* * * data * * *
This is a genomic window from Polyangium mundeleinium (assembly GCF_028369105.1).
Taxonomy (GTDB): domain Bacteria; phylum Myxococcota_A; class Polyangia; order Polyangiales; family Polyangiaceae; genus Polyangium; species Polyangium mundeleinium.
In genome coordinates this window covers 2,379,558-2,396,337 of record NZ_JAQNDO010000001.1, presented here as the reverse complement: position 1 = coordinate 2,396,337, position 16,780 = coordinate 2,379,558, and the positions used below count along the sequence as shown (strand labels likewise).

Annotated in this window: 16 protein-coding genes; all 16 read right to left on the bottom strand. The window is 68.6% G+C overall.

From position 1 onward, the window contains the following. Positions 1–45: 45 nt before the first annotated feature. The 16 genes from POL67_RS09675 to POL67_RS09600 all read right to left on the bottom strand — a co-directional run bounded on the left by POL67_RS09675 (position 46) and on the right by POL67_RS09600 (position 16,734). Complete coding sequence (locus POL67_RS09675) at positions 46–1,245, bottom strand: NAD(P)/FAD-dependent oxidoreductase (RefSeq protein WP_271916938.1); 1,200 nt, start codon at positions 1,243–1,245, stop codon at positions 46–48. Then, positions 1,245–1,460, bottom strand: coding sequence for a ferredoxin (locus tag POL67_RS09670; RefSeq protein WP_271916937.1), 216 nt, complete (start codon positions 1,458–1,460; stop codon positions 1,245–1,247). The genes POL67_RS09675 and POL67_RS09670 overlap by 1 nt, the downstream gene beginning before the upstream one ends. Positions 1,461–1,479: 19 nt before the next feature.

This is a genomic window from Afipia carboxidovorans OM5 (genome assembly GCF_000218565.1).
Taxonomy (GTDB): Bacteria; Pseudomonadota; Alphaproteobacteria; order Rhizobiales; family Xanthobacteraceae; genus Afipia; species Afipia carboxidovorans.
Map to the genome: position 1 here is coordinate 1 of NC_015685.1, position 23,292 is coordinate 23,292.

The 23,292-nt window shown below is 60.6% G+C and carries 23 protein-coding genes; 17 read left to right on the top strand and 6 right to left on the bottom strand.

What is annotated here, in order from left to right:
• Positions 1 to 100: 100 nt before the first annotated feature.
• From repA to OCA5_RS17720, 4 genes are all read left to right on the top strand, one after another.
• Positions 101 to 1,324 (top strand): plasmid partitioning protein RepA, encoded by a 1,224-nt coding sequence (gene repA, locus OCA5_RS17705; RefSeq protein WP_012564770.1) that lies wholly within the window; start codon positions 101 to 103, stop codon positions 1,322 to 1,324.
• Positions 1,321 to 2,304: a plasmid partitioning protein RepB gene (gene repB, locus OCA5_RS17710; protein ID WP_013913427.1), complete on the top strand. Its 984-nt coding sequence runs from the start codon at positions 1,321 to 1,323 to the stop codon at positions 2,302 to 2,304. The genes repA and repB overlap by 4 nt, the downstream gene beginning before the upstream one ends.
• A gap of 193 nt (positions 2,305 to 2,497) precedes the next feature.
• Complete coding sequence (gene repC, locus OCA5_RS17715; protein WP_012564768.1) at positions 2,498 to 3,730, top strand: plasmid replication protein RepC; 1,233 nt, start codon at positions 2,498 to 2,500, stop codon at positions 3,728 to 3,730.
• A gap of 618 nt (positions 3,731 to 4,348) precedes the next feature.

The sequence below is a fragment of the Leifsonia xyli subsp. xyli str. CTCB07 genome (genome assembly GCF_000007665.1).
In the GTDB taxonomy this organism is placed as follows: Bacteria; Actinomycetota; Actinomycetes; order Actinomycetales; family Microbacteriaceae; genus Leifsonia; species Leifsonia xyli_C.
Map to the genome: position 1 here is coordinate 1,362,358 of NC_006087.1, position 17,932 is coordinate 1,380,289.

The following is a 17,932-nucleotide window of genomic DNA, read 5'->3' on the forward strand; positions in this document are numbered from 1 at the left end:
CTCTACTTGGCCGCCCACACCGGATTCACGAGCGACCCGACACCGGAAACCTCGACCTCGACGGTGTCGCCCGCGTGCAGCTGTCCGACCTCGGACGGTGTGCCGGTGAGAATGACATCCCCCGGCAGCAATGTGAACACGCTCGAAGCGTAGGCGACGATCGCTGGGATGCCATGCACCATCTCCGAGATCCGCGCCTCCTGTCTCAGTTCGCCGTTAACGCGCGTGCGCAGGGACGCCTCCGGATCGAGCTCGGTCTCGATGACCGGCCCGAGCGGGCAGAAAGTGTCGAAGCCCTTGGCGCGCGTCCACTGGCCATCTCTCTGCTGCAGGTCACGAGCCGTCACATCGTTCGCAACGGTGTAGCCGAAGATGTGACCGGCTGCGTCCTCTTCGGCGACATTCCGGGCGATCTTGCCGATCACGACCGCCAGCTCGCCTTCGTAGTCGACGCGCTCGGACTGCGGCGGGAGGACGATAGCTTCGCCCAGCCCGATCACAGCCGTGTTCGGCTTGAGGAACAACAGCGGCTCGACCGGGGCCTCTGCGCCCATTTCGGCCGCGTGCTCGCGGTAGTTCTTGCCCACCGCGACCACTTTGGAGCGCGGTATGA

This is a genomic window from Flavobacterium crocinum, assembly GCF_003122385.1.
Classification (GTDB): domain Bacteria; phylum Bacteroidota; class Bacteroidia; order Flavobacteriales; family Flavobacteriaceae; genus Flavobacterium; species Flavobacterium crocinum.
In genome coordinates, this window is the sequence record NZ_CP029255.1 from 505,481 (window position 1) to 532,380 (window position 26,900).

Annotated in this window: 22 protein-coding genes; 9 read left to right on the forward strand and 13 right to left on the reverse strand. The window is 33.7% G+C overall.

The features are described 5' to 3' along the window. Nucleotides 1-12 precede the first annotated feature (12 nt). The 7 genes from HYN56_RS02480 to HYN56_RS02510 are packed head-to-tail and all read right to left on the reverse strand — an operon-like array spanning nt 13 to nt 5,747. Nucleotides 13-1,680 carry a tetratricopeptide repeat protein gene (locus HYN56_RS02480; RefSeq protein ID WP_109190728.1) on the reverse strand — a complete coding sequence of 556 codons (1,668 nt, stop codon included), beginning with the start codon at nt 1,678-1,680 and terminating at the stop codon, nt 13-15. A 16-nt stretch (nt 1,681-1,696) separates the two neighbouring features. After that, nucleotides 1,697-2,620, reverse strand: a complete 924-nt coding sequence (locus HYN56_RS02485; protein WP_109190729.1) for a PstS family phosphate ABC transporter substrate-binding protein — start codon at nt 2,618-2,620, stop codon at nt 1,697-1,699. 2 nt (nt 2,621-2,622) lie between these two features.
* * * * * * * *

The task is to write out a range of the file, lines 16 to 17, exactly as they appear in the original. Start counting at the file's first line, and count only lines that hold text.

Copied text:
• Complete coding sequence (gene repC, locus OCA5_RS17715; protein WP_012564768.1) at positions 2,498 to 3,730, top strand: plasmid replication protein RepC; 1,233 nt, start codon at positions 2,498 to 2,500, stop codon at positions 3,728 to 3,730.
• A gap of 618 nt (positions 3,731 to 4,348) precedes the next feature.